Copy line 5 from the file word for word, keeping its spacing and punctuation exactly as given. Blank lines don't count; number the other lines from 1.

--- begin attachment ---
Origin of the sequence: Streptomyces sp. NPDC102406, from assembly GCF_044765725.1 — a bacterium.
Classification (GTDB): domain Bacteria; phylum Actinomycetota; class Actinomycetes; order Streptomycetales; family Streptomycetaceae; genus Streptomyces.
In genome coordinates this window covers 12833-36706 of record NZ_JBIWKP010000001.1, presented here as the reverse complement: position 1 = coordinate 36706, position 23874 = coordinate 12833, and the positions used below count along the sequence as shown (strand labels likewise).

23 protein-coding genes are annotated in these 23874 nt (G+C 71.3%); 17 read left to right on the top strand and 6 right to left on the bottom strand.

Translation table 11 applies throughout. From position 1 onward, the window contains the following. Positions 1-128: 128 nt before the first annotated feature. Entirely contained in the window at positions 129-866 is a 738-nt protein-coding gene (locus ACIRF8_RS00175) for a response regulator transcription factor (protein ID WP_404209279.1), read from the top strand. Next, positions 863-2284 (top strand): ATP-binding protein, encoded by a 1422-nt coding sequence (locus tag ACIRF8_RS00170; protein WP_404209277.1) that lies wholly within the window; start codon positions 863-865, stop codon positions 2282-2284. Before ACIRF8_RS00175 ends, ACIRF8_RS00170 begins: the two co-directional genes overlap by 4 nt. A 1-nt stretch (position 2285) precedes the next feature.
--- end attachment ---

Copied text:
Translation table 11 applies throughout. From position 1 onward, the window contains the following. Positions 1-128: 128 nt before the first annotated feature. Entirely contained in the window at positions 129-866 is a 738-nt protein-coding gene (locus ACIRF8_RS00175) for a response regulator transcription factor (protein ID WP_404209279.1), read from the top strand. Next, positions 863-2284 (top strand): ATP-binding protein, encoded by a 1422-nt coding sequence (locus tag ACIRF8_RS00170; protein WP_404209277.1) that lies wholly within the window; start codon positions 863-865, stop codon positions 2282-2284. Before ACIRF8_RS00175 ends, ACIRF8_RS00170 begins: the two co-directional genes overlap by 4 nt. A 1-nt stretch (position 2285) precedes the next feature.